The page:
AUBURN GRESHAM — Oglesby Elementary's new principal has some big goals.
They include building a tight-knit community, improving test scores and erasing the stigma given to some South Side students.
And while her ambitions are lofty, Kimberly Henderson said that she already has seen drastic improvements in the school’s culture and climate.
Oglesby Elementary Principal Kimberly Henderson visits a classroom. [DNAinfo/Andrea V. Watson]
“Kids were accustomed to fighting all the time, and so I had to put some things into place,” she said. “I started having weekly meetings with my sixth- through eighth-graders.”
Since she implemented that change, there have been fewer fights, and the students are calmer, she said.
Oglesby Elementary School is at 7646 S. Green St. [DNAinfo/Andrea V. Watson]
Henderson, 46, has been an educator for 22 years, 18 with CPS and four years in a Catholic school. She spent three years managing the AVID elementary program, a college-readiness system.
She grew up in Auburn Gresham and went to high school at Kenwood Academy. She said she got a full scholarship to attend Howard University, where after a year she settled on teaching. Henderson received her master's degree and certification from Concordia University. She holds a second master's degree from National Louis University.
Henderson left Mollison Elementary in Bronzeville earlier this year when the school’s local school council decided not to renew her contract as principal. She had come on board during a difficult time for the school as it merged with Overton Elementary in 2013.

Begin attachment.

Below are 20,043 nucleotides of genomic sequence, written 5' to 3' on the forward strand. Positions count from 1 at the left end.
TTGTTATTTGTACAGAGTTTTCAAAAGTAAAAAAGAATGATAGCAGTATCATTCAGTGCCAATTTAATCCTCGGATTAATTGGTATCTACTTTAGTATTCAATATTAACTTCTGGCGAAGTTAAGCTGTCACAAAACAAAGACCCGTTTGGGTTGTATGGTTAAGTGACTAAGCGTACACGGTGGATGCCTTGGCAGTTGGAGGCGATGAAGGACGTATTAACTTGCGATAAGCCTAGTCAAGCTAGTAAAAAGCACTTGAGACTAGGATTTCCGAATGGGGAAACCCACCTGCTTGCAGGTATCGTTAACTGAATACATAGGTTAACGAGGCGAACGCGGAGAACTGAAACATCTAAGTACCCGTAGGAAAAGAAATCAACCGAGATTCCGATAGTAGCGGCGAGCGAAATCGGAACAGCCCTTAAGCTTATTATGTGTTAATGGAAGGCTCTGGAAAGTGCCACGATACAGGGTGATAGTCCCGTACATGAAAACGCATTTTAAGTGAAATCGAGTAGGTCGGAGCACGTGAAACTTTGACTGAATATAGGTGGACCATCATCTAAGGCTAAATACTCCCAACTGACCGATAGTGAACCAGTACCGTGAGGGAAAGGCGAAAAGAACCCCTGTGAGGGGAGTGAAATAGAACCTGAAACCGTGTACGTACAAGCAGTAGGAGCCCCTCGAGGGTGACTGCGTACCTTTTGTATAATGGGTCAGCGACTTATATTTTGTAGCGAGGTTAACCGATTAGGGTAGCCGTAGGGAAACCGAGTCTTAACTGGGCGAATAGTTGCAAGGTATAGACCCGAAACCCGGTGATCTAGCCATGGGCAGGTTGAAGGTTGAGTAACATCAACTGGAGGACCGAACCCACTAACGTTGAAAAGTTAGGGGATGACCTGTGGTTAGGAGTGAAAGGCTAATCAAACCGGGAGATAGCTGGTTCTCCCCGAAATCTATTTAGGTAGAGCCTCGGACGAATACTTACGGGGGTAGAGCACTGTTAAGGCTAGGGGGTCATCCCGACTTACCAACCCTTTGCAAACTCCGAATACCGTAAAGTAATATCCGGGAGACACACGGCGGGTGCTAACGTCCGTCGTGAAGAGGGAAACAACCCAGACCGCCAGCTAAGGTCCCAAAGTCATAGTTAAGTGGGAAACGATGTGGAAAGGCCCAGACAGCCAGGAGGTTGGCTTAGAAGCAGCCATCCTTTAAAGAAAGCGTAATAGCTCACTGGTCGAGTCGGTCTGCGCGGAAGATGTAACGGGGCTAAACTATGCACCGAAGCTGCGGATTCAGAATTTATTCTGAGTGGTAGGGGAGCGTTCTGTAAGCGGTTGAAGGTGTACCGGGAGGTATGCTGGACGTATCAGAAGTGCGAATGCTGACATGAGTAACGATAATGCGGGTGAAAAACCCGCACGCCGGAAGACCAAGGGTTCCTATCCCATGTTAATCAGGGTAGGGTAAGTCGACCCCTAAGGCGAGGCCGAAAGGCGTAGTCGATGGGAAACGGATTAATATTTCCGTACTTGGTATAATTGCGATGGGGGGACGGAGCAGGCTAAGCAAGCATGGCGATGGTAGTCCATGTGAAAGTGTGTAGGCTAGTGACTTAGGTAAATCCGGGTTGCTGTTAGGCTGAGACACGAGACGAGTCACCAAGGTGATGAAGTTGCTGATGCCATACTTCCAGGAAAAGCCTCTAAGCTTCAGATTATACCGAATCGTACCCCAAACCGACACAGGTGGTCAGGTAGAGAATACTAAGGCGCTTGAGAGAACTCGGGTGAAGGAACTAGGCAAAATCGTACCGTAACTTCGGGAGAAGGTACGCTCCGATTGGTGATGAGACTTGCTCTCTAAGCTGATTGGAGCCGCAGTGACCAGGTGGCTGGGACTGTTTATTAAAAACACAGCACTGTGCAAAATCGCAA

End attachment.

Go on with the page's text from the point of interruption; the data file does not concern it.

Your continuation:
Henderson said she was shocked she was let go from Mollison because the school's CPS quality rating improved under her leadership.
“I allowed myself some tears the first day I got the news, but I was back to work the first day, and I vowed I was never going to act different with the LSC,” Henderson said.
She joined Oglesby when a CPS administrator reached out to her, the principal said.
“She said ‘Listen, I have some openings for next school year, and we’ll talk about what type of school you’re interested in leading next,” Henderson said.
She participated in what she described as an informal interview and was notified about an opening at Oglesbly.
Henderson cut her time at Mollison short and accepted the new job in March. She said she rejected advice from friends telling her that the school had a bad reputation and she should wait for another offer.
She said she wasn’t afraid of the challenges. She knew that the school had a high turnover rate with principals and that test scores were extremely low.
“I took it because I grew up on 79th and Loomis,” she said. “I literally grew up five minutes from the school. I knew the community. I felt like it was going to be a challenge, but I kind of feel like this is the work I was made to do.”
A kindergarten class learns sight words. [DNAinfo/Andrea V. Watson]
In the short time she has been principal, there have been several positive changes, she said.
She says she has worked hard to bring the staff closer, including organizing a staff meal and a scavenger hunt. She also meets with her teachers often, she said.
The other issue Henderson said she addressed was the low student scores on the Northwest Evaluation Association Measures of Academic Progress exam, which measures academic achievement in grades two through eight.
“Our scores on the NWEA, when we took them in January, were the lowest in the network,” she said.
Math and reading scores were the worst, she said.
The school has four small reading areas like this one at the bottom of each stair landing. [DNAinfo/Andrea V. Watson]